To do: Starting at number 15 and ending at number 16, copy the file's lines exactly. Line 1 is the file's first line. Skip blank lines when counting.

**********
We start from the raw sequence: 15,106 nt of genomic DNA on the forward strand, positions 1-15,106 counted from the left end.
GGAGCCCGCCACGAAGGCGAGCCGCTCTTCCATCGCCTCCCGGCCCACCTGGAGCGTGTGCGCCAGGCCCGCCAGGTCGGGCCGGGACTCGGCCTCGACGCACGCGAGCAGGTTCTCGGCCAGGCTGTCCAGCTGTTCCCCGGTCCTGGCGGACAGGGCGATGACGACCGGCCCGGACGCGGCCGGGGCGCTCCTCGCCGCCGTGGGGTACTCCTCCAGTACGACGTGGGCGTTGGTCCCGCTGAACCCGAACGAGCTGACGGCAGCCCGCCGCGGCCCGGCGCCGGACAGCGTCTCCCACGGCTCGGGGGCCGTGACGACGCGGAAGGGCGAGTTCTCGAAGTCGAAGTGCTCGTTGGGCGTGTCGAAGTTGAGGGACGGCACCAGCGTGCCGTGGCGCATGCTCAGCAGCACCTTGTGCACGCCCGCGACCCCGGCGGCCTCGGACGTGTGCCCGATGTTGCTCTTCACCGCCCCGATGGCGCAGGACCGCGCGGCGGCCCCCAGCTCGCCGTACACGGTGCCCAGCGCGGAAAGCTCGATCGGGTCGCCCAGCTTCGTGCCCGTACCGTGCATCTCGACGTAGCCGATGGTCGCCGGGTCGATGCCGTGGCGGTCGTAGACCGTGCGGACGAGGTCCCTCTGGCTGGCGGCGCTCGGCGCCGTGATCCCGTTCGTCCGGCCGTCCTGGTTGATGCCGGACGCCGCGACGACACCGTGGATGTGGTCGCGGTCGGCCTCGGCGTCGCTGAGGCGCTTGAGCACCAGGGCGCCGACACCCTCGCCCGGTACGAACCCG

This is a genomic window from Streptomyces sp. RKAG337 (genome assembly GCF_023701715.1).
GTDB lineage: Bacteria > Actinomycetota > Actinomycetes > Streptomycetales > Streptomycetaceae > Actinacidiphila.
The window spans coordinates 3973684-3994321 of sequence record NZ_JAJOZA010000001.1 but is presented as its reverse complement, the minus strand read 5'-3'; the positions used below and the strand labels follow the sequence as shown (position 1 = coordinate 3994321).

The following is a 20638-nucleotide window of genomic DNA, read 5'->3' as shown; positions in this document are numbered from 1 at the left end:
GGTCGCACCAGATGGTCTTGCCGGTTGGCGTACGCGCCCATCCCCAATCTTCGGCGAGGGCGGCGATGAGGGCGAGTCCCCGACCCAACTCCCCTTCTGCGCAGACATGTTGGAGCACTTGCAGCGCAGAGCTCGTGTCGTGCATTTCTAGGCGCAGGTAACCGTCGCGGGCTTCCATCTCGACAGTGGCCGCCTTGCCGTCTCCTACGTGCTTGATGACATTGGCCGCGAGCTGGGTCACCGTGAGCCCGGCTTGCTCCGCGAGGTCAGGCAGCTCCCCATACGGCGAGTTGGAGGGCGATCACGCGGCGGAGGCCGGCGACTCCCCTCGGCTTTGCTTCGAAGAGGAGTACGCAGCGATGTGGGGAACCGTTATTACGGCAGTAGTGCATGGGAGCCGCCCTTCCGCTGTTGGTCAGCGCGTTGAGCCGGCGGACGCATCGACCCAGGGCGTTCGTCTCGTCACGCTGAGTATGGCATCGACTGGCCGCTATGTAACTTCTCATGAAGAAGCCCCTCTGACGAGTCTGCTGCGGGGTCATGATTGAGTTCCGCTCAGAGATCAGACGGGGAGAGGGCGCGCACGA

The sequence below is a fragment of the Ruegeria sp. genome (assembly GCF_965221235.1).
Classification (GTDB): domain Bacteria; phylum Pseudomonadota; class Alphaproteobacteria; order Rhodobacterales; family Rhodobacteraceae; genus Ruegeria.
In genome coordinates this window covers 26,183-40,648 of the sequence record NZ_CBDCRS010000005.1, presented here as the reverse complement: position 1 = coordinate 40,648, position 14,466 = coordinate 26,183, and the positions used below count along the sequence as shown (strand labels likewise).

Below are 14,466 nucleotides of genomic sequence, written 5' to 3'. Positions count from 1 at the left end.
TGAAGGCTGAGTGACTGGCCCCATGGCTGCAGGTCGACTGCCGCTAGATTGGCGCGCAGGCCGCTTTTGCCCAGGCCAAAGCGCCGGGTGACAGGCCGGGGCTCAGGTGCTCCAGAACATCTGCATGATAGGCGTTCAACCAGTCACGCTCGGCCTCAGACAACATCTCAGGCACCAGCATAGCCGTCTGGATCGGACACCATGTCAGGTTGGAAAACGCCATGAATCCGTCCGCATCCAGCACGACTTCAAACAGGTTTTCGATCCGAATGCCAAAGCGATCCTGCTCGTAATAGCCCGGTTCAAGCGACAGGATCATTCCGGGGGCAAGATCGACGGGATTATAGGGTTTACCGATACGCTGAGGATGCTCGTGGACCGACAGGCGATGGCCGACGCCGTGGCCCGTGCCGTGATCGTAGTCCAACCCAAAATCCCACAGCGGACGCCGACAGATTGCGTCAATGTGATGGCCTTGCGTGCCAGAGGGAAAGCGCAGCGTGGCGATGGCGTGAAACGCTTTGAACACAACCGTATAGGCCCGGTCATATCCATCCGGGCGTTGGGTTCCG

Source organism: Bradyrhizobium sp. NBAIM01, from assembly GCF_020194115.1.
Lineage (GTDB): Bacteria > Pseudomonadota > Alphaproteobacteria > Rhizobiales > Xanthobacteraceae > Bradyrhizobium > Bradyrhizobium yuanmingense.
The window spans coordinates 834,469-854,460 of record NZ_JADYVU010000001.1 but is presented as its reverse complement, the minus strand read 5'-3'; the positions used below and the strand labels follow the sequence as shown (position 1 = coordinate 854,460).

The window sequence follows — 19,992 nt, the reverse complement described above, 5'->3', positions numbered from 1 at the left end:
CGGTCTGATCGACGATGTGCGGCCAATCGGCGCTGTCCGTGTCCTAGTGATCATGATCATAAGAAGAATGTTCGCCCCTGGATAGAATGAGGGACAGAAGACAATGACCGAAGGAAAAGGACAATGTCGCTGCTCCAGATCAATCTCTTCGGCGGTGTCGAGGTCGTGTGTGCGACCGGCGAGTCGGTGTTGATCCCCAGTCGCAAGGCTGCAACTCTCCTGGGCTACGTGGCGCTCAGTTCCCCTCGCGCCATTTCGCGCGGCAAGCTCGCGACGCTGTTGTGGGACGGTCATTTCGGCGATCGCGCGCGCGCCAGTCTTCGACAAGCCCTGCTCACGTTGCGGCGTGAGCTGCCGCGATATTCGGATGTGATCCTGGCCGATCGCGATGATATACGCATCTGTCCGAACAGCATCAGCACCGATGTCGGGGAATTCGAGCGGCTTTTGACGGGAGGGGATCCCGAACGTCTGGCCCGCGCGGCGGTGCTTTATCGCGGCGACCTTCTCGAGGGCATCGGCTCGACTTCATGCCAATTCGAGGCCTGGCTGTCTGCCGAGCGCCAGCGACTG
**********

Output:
The window spans coordinates 834,469-854,460 of record NZ_JADYVU010000001.1 but is presented as its reverse complement, the minus strand read 5'-3'; the positions used below and the strand labels follow the sequence as shown (position 1 = coordinate 854,460).

The window sequence follows — 19,992 nt, the reverse complement described above, 5'->3', positions numbered from 1 at the left end: